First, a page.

Tracy Isaacs expresses scepticism about the “skinny pill” online craze.
A few weeks ago someone forwarded me a link to an article about a “mysterious skinny pill” that was “taking Canada by storm.” Always the skeptic, I held off on following the link and then forgot about it entirely. By the time I went back to it, the link led nowhere—as mysterious as the pill it touts.
The dead-end link didn’t surprise me at all. More often than not, any site that turns up when I put “skinny pill” into my search engine is a professional-looking page with all sorts of reports and testimonials, dramatic before and after shots of successful users, multiple references to doctors, research findings, and a few obligatory tables and charts (that may or may not actually be from published research).
The other thing these sites have in common is that above the dramatic, eye-catching headline, in smaller, less eye-catching typeface, is the word “Advertisement.” I’m hesitant even to link to ads for bogus weight-loss products, but if you would like to see what these ads look like, you can put “skinny pill takes country by storm” or “daily health tips online” into your search engine.*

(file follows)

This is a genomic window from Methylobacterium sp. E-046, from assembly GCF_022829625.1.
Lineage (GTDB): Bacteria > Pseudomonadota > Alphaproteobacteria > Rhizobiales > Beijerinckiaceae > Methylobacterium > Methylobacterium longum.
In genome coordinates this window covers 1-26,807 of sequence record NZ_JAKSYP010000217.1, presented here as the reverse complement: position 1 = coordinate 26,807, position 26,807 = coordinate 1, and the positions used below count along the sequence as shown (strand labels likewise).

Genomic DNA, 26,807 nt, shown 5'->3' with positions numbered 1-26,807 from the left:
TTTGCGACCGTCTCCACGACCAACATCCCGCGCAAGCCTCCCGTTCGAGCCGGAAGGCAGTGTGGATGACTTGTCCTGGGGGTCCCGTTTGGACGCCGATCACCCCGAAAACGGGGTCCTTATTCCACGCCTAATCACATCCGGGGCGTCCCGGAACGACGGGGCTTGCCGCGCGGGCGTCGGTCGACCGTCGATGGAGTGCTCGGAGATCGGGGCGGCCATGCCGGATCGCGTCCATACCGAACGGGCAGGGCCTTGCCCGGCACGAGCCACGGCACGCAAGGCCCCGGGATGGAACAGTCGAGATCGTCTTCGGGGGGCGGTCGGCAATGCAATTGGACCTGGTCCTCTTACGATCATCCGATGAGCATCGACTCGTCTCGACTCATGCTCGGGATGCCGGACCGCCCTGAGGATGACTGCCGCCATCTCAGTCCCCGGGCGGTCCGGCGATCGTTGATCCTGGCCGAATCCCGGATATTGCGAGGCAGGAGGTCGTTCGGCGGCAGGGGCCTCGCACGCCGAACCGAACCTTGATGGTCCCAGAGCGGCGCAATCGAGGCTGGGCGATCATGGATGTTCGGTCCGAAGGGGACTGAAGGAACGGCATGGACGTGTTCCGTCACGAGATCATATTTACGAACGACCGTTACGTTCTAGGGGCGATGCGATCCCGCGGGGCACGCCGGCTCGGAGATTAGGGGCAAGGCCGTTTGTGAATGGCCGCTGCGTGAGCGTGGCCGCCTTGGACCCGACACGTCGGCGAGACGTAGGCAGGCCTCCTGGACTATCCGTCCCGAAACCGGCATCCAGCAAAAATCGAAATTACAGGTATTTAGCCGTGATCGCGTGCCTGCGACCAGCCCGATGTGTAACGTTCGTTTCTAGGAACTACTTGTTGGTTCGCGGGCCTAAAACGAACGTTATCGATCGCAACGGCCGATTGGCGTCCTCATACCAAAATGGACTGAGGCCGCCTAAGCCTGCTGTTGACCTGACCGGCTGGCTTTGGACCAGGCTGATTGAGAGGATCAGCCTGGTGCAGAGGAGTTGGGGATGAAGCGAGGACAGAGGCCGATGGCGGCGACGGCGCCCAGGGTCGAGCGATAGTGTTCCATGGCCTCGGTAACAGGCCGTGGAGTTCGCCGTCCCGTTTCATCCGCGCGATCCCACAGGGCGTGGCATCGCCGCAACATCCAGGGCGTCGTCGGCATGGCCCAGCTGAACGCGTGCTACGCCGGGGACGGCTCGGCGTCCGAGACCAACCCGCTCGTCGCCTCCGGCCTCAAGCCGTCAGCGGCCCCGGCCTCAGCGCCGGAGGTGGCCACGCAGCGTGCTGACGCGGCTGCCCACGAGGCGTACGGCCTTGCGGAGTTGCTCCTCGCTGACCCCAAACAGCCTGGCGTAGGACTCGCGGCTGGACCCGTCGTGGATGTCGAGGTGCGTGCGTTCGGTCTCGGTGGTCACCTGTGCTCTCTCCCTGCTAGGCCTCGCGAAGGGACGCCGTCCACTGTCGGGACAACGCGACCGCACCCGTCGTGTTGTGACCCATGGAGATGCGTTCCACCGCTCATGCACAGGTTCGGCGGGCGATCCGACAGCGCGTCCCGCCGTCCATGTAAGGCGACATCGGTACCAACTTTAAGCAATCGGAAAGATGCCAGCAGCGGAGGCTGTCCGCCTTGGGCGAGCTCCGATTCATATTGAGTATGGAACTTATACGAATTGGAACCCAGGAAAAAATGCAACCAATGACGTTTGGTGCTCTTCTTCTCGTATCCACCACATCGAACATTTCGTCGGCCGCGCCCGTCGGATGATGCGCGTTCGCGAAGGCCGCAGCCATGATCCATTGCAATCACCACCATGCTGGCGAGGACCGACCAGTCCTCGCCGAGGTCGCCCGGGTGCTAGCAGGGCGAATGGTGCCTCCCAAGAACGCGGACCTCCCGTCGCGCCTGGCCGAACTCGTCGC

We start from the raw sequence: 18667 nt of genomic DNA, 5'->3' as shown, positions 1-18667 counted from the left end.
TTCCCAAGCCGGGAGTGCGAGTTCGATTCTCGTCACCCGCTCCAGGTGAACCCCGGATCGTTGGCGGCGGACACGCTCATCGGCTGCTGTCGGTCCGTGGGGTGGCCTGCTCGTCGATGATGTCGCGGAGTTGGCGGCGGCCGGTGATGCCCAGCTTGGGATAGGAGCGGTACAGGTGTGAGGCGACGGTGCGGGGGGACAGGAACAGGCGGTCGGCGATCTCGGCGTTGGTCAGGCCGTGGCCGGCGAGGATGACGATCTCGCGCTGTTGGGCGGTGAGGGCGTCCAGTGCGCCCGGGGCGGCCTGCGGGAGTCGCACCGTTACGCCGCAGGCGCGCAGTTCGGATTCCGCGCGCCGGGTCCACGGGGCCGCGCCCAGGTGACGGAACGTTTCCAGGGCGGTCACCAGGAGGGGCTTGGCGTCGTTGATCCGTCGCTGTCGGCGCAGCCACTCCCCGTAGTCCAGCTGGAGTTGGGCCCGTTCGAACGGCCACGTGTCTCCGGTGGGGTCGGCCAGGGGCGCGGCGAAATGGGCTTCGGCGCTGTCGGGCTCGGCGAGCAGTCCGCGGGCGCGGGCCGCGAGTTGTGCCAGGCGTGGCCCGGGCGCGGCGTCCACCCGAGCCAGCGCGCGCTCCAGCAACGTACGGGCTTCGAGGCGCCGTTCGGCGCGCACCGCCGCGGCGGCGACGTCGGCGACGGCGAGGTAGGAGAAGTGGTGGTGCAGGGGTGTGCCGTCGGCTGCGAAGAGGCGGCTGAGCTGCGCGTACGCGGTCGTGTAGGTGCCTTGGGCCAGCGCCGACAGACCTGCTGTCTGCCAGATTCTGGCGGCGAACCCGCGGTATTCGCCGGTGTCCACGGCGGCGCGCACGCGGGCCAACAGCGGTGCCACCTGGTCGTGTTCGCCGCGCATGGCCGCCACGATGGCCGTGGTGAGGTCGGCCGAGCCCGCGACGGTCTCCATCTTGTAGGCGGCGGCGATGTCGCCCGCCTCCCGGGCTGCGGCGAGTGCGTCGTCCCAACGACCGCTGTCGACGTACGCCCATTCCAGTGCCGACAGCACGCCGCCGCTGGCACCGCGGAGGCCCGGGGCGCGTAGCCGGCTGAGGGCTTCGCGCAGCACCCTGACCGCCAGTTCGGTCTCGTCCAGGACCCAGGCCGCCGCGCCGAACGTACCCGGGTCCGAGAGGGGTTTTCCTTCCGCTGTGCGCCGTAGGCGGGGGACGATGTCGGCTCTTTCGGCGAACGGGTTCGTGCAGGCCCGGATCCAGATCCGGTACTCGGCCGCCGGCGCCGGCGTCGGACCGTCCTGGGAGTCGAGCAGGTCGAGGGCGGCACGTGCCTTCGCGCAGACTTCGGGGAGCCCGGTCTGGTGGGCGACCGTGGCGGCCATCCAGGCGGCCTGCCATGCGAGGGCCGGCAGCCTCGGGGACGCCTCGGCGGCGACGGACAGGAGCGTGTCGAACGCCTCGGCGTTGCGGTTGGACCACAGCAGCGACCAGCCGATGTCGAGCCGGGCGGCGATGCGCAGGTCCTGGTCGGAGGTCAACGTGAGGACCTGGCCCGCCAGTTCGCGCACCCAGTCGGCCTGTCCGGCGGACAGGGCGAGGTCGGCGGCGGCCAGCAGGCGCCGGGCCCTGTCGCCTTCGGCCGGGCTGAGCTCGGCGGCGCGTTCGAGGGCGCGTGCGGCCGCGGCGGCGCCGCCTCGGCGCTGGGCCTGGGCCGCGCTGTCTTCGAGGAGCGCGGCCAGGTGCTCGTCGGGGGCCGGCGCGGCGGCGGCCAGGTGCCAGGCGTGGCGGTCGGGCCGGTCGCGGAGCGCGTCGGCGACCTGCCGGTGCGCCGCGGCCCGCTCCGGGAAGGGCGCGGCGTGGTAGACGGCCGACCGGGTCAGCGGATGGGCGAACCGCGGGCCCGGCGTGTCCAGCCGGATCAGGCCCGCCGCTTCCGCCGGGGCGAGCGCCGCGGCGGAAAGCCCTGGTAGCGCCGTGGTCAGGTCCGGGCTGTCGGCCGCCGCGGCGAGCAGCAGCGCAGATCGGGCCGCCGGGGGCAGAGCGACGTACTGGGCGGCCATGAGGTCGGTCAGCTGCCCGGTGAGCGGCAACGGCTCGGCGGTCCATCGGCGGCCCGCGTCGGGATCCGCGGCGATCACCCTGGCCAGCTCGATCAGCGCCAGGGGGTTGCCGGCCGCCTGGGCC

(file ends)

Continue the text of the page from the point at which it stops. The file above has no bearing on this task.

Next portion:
So what is this “skinny pill” these ads are trying to hock? High on the list of its ingredients are Garcinia Cambognia, raspberry ketones, green coffee bean extract, fad ingredients that have been endorsed by “America’s favorite doctor” who shall remain nameless. (I have blogged about these ingredients and the appeal to authority that gives them credibility here.)
The trouble, if you want to call it “trouble,” is that there is no magic pill that will make you skinny.
The views, opinions and positions expressed by these authors and blogs are theirs and do not necessarily represent that of the Bioethics Research Library and Kennedy Institute of Ethics or Georgetown University.